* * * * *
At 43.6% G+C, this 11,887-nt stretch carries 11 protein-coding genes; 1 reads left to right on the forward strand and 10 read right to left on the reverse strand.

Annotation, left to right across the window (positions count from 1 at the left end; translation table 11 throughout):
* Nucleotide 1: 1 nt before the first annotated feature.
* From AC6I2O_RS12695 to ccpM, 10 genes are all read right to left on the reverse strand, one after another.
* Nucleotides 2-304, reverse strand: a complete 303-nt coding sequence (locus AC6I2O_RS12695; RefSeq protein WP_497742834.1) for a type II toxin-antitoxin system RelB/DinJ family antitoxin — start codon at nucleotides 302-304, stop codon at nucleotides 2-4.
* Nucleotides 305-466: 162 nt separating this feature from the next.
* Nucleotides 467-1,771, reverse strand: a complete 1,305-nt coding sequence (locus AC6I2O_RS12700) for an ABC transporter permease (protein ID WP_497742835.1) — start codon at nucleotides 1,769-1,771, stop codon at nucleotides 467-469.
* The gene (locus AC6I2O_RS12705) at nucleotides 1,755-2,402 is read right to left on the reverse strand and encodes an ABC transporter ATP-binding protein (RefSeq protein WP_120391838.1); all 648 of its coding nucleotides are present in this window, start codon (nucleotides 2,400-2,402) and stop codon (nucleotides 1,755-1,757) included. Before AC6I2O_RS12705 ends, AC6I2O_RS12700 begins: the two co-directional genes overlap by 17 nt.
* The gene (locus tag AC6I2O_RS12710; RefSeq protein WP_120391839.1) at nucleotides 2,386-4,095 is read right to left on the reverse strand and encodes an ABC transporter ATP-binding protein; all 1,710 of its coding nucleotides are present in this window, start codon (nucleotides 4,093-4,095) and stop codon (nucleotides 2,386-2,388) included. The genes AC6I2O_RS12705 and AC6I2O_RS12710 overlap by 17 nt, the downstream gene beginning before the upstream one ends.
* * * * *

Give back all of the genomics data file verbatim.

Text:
At 43.6% G+C, this 11,887-nt stretch carries 11 protein-coding genes; 1 reads left to right on the forward strand and 10 read right to left on the reverse strand.

Annotation, left to right across the window (positions count from 1 at the left end; translation table 11 throughout):
* Nucleotide 1: 1 nt before the first annotated feature.
* From AC6I2O_RS12695 to ccpM, 10 genes are all read right to left on the reverse strand, one after another.
* Nucleotides 2-304, reverse strand: a complete 303-nt coding sequence (locus AC6I2O_RS12695; RefSeq protein WP_497742834.1) for a type II toxin-antitoxin system RelB/DinJ family antitoxin — start codon at nucleotides 302-304, stop codon at nucleotides 2-4.
* Nucleotides 305-466: 162 nt separating this feature from the next.
* Nucleotides 467-1,771, reverse strand: a complete 1,305-nt coding sequence (locus AC6I2O_RS12700) for an ABC transporter permease (protein ID WP_497742835.1) — start codon at nucleotides 1,769-1,771, stop codon at nucleotides 467-469.
* The gene (locus AC6I2O_RS12705) at nucleotides 1,755-2,402 is read right to left on the reverse strand and encodes an ABC transporter ATP-binding protein (RefSeq protein WP_120391838.1); all 648 of its coding nucleotides are present in this window, start codon (nucleotides 2,400-2,402) and stop codon (nucleotides 1,755-1,757) included. Before AC6I2O_RS12705 ends, AC6I2O_RS12700 begins: the two co-directional genes overlap by 17 nt.
* The gene (locus tag AC6I2O_RS12710; RefSeq protein WP_120391839.1) at nucleotides 2,386-4,095 is read right to left on the reverse strand and encodes an ABC transporter ATP-binding protein; all 1,710 of its coding nucleotides are present in this window, start codon (nucleotides 4,093-4,095) and stop codon (nucleotides 2,386-2,388) included. The genes AC6I2O_RS12705 and AC6I2O_RS12710 overlap by 17 nt, the downstream gene beginning before the upstream one ends.